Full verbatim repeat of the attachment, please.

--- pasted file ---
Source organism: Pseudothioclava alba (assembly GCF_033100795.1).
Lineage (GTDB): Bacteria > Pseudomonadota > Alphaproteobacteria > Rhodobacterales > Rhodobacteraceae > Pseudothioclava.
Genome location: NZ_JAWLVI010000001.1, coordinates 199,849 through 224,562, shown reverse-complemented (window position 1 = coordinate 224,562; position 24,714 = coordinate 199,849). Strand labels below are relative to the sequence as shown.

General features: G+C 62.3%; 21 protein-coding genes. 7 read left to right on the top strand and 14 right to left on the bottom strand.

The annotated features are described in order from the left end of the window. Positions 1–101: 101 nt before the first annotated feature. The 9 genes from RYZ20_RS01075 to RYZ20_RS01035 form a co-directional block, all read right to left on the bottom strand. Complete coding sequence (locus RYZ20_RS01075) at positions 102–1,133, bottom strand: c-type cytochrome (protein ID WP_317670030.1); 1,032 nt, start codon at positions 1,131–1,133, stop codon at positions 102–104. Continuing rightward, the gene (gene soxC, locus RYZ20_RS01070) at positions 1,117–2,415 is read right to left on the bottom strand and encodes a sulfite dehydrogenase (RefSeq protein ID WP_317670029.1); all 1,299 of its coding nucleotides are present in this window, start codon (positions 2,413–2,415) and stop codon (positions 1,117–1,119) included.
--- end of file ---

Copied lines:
Source organism: Pseudothioclava alba (assembly GCF_033100795.1).
Lineage (GTDB): Bacteria > Pseudomonadota > Alphaproteobacteria > Rhodobacterales > Rhodobacteraceae > Pseudothioclava.
Genome location: NZ_JAWLVI010000001.1, coordinates 199,849 through 224,562, shown reverse-complemented (window position 1 = coordinate 224,562; position 24,714 = coordinate 199,849). Strand labels below are relative to the sequence as shown.

General features: G+C 62.3%; 21 protein-coding genes. 7 read left to right on the top strand and 14 right to left on the bottom strand.

The annotated features are described in order from the left end of the window. Positions 1–101: 101 nt before the first annotated feature. The 9 genes from RYZ20_RS01075 to RYZ20_RS01035 form a co-directional block, all read right to left on the bottom strand. Complete coding sequence (locus RYZ20_RS01075) at positions 102–1,133, bottom strand: c-type cytochrome (protein ID WP_317670030.1); 1,032 nt, start codon at positions 1,131–1,133, stop codon at positions 102–104. Continuing rightward, the gene (gene soxC, locus RYZ20_RS01070) at positions 1,117–2,415 is read right to left on the bottom strand and encodes a sulfite dehydrogenase (RefSeq protein ID WP_317670029.1); all 1,299 of its coding nucleotides are present in this window, start codon (positions 2,413–2,415) and stop codon (positions 1,117–1,119) included.